Weldy and G. Rinder make a Pulse Jet

It is the year of 2020. The Dutch Government empire has forbidden fireworks. This leaves the rebel forces fresh out of supply of loud noises to ward of evil spirits. Two heroes decide to step in and build something that creates a lot of loud noise. G. Rinder and Weldy. Since the empire has also closed all transportation, shops and the economy in general, they cannot get the help from fancy TIG welders, Ring Rollers or Plasma Cutters. Not only that, they only have a combined budget of 200 Euros. This is the story of their first pulse jet. Will they stay within budget?

FAIR WARNING: Making an running a pulse jet is dangerous. It will try to cut you, burn you, take an eye out and blow your eardrums out. Take PROPER precautions! Leave it to the BuildComics heroes if you are not experienced.

Say Hello to Weldy. A 200A Stick welder. Weldy is a bit uncertain about welding 1.5mm steel. A Youtube video is in order for a bit of at home training, safely from the sofa. Then an exam is in order using some cutoffs from a nearby car exhaust shop. Exam passed, now on to the real thing.

Back from the junk yard, and what a score! Two pieces of 160mm diameter tube with 1.5mm wall thickness, both of 2 meters long. The base design used is a 55 pound Lockwood Hiller Valveless Pulse Jet design by Bruce Simpson. However, the chamber will be straight. Design with drawings, Fusion 360 files and more are available on Thingiverse. First it’s time to make the big Horn. G Rinder cuts of a section that is slightly longer than the 1100 millimeters specified. A piece of angled iron is used to draw a straight center line on it.

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Than it is time for some calculations. Take the current diameter (160), and substract the target diameter (133) and multiply the result (27) by pi. This result (84) is the amount to take out of the tube. We draw a line at the exact 1100mm distance marked, and use a thin ruler to mark out half of the result (42) to both sides of the center line. Do the same for the other end with the 76 diameter. A piece of flexible plastic to join the lines, and G. Rinder to do all the hard work of making the cuts.

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Time to bring out the band of clamps for some help. With the help of some rookie members, the band clamps. Although this band is a tough bunch, some of the not so sturdy ones got badly hurt. They just couldn’t take the pressure.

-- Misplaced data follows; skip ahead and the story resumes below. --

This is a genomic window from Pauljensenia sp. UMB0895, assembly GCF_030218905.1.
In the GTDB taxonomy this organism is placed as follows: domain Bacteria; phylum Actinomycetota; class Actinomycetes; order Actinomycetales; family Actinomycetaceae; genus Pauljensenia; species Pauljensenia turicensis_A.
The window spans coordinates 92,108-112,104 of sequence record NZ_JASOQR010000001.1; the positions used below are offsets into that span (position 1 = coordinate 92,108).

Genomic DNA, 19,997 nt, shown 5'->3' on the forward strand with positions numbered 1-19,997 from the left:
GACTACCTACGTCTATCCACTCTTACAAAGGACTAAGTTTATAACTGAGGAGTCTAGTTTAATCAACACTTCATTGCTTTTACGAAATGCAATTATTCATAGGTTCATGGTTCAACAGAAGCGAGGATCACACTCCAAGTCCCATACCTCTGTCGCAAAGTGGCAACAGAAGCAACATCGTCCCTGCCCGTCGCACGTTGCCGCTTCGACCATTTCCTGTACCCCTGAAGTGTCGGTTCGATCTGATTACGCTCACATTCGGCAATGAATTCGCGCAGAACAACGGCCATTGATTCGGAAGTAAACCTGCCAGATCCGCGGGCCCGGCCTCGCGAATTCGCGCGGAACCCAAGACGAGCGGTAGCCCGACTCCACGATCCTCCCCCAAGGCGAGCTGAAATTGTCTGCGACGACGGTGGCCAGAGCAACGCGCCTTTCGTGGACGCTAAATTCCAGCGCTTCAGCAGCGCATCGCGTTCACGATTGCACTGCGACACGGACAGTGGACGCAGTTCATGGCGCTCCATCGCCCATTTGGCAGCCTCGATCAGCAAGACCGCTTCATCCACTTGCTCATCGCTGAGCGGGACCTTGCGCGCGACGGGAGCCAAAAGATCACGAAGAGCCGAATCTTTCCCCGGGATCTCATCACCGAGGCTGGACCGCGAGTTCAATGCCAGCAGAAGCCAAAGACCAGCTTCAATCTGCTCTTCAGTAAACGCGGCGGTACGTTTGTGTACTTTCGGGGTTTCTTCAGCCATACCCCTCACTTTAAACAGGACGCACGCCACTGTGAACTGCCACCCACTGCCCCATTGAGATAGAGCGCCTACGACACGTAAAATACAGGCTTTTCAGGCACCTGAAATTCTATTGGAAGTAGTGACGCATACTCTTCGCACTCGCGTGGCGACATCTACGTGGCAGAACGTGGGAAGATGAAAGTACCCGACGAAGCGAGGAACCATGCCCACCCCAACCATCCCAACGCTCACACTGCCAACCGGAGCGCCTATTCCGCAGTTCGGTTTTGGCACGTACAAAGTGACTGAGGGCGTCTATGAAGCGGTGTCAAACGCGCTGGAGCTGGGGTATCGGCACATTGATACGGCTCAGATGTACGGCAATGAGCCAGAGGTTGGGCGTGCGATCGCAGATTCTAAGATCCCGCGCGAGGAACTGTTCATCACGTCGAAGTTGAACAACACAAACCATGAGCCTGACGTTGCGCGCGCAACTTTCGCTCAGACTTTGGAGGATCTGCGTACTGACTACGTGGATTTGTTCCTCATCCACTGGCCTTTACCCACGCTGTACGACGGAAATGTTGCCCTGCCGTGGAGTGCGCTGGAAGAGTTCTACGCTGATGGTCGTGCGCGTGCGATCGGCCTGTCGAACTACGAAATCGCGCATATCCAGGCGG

Slowly but surely the gap closes. And Weldy can jump in and fix the ends. This little hole burned in didn’t worry Weldy much though, with some patience and enough cooling between tacks, it got closed up again without issue.

Weldy needs to wear proper eye protection though, the tack welds of stainless steel tend to lose their slag quite violently. And Weldy prefers not to lose an eye to a hot piece of slag. More clamping ensues to slowly close the other end of the seam.

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Finally, the band of clamps can take a well deserved rest. The entire seam is closed. Time for Weldy to lay in the long bead, and inspect the work inside and out.

With Weldy tired, this pre-made 180 degree bend is a live safer. It is 76mm (or 3 inches in imperial empire units) diameter and normally used for car exhaust pipes land speeders called a cardan bend. Link for a (Dutch) supplier on the Thingiverse thing. Cutting of one straight end and moving it to the other side exactly matches our intended dimensions! Next up is the chamber. Using a (sleepy) band clamp to create a straight cutting line around the pipe at the correct distance.

And presto, one combustion chamber. Well, part of it at least, next up is the two converging cones. A printed cone template from https://www.templatemaker.nl/en/cone/ is printed, cut and glued on leftover piece of the tube. Time to wake up G Rinder and get to work.

After G Rinder is finished cutting the (slightly longer than needed) cone, Weldy wakes up for a short job welding the cone round. The chamber is used as a guide to mark the correct size. Time for more welding.